Shannon CorsiPress release from Rumson-Fair Haven High School

Shannon Corsi, a 17-year-old senior at Rumson-Fair Haven Regional High School, has been awarded third prize in the sixth annual Grammy Foundation and MusiCares “Teens Make Music” contest, for her song “Trailblazer.”

Shannon received two tickets to the 58th Annual Grammy Awards to be held at the Staples Center in Los Angeles on February 15. And, as one of the top three prizewinners, Shannon will

attend the Grammy Awards Backstage Experience, a special tour that takes place while artists rehearse on February 12.

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ME Keb NorahClockwise from top left: Melissa Etheridge returns to the Count Basie stage on her ME tour, with fellow Grammy winners Keb’ Mo’ and Norah Jones cued up for nights to come.

While much of the big-name concert action may have moved outdoors and/or closer to the shore this time of year, Red Bank’s climate-controlled Count Basie Theatre continues to stay competitive with the arts centers and temporary summer stages of the region, offering a dependably eclectic shuffle in the seven-day interval ahead – and little to no chance of t-storms, gnats or heat waves to harsh one’s musical mellow.

It’s a mix that keynotes with the return of Melissa Etheridge to the venerable venue Wednesday night, followed in short order by other favorites of the summer tour circuit.

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Grammy’d-up singer-songwriter Christopher Cross comes to Red Bank’s Two River Theater for an Intimate Evenings concert (and a benefit for Sandy Relief) on Thursday.


To a huge cross-section of humanity, his songs are integrated with the Soundtrack To Our Lives — whether the number one hit ballad “Sailing” was on the turntable during a certain memorable moment in your adolescence, “Ride Like the Wind” was part of the choral curriculum in your fifth-period music class, or you just heard “Arthur’s Theme (Best That You Can Do)” piped into the Shop-Rite not ten minutes ago.

Yet for all of the units he sold back in the 1980s; for all of the awards that have made his trophy case buckle and groan — no less than five Grammys, a Golden Globe, and even an Oscar for that theme to the 1981 Dudley Moore comedy — we tend to know precious little about Christopher Cross.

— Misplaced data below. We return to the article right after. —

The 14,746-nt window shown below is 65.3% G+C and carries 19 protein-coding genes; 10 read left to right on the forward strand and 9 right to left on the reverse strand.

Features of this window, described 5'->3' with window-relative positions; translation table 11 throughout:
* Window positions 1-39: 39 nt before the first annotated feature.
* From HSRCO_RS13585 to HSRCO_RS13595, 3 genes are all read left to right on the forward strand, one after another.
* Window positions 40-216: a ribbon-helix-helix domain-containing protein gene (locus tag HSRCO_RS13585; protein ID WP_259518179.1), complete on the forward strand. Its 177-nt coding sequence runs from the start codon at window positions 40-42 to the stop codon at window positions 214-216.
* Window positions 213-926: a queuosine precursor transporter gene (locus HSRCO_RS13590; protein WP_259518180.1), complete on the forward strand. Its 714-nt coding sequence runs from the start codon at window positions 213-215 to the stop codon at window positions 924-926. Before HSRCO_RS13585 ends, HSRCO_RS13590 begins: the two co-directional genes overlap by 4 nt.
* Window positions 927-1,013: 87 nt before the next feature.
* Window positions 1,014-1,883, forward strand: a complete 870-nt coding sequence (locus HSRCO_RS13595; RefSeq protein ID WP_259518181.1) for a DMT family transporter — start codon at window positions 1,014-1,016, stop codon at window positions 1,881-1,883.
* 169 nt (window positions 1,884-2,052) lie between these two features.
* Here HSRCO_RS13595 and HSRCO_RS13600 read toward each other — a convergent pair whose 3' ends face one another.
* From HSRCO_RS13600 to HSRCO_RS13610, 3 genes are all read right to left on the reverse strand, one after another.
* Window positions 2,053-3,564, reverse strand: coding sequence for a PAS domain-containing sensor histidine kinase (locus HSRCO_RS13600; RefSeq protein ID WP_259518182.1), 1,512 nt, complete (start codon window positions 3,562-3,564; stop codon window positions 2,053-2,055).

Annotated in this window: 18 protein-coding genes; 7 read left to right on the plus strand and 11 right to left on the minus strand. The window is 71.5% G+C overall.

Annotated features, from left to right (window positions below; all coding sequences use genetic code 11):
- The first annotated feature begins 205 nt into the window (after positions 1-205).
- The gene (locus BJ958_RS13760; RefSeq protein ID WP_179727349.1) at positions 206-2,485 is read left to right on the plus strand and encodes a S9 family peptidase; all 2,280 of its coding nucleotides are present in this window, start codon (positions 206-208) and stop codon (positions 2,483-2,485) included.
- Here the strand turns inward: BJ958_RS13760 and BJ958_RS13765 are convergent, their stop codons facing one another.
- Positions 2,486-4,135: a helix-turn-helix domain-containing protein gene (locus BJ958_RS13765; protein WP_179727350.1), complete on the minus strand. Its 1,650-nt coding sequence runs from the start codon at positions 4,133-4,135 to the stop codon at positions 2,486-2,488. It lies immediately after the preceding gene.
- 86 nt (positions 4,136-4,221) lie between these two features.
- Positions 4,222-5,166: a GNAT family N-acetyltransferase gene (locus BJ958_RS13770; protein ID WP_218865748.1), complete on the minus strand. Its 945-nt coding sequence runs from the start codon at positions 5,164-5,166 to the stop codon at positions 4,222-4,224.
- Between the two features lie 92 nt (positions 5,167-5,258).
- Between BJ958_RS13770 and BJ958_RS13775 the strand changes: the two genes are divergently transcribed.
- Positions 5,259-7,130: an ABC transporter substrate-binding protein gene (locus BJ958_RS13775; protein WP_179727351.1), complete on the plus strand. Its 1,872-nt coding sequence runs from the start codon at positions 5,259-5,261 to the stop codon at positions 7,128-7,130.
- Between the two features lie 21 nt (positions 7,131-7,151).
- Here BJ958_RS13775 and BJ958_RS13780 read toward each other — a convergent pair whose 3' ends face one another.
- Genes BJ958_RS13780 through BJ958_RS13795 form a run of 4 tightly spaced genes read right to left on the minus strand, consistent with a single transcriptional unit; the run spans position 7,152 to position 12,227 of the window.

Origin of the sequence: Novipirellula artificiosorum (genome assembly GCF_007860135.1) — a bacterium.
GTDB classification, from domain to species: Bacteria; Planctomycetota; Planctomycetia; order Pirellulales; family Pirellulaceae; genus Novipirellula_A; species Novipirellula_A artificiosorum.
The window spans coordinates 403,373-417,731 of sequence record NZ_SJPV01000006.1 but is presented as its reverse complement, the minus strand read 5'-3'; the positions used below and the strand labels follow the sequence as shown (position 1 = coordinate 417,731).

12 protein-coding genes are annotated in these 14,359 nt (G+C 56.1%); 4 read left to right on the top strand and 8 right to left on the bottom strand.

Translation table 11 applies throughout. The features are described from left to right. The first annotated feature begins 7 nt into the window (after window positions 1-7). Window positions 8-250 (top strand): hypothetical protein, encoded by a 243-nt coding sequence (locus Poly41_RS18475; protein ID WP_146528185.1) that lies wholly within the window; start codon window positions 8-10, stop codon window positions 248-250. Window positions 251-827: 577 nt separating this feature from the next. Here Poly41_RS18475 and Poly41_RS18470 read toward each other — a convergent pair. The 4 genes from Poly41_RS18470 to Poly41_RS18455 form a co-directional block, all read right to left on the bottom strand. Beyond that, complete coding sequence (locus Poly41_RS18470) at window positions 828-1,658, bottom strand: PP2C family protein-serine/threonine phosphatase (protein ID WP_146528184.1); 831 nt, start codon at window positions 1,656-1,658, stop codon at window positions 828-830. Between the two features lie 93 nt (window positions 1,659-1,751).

Even if you do happen to know a thing or two about the smooth-tenor voiced (but low-key as regards his public persona) singer and songwriter, you might be surprised to find that the San Antonio native divides his residential time between his Texas stomping grounds and Manhattan’s Chelsea neighborhood. You probably wouldn’t be at all surprised to know that he continues to release new albums of precision-crafted pop music, and to play dozens of live concerts every year – a line of endeavor that brings him to the stage of Two River Theater this Thursday night, January 17.

The 7:30 pm show is the latest in an ongoing series of “Intimate Evenings” events produced by MusicWorks Entertainment, co-founded by former Count Basie Theatre Foundation CEO Rusty Young. In keeping with the MusicWorks mission, portions of proceeds will benefit the nonprofit Hurricane Sandy Relief Foundation and its network of locally based humanitarian and restoration efforts.

The Pop Desk at redbankgreen spoke to the affable, down-to-earth Cross somewhere between the Moon and Red Bank Borough.

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Linda Chorney — seen here playing Led Zeppelin’s “Going to California” last July at the Count Basie — scored herself a Grammy nomination in what could prove to be the award ceremony’s biggest kerfuffle since Milli met Vanilli.


Last time redbankgreen looked in on Linda Chorney, the Beantown-bred, Sea Bright-seasoned singer and songwriter was conducting a public-welcome video shoot at the now-defunct NovelTeas in Red Bank — a call keyed to her playfully provocative tune “Tea Bag Party People” and a happening that drew a spirited response from the redder banks of the greater Green.

Although it’s posted for perusal online, the finished track wasn’t included On Emotional Jukebox, Chorney’s self-released, self-distributed release of 2011, and a project that, as its title suggests, mood-swings its way through pop, folk, country, R&B, a fully arranged chamber symphony, classic rock covers — and Americana.

Which may have been a wise choice, too, because when the 54th Grammy Award nominations were announced recently by the National Academy of Recording Arts and Sciences, Chorney was right there on the list alongside Kanye, Katy and Kid Cudi.

How the record — which, despite the contributions of people like Letterman bassist Will Lee remains an obscurity with no in-store distribution — came to be a candidate for Best Americana Album is one of the most fascinating stories ever to emerge from Grammyland, in part because it appears to have put a bee in the bonnet of the Americana music establishment.

“I am Occupying the Grammys — I am the 99%,” Linda Chorney told Christopher Morris in a story that currently appears on “I’m the middle-class that got a friggin’ shot, and I got in there.”

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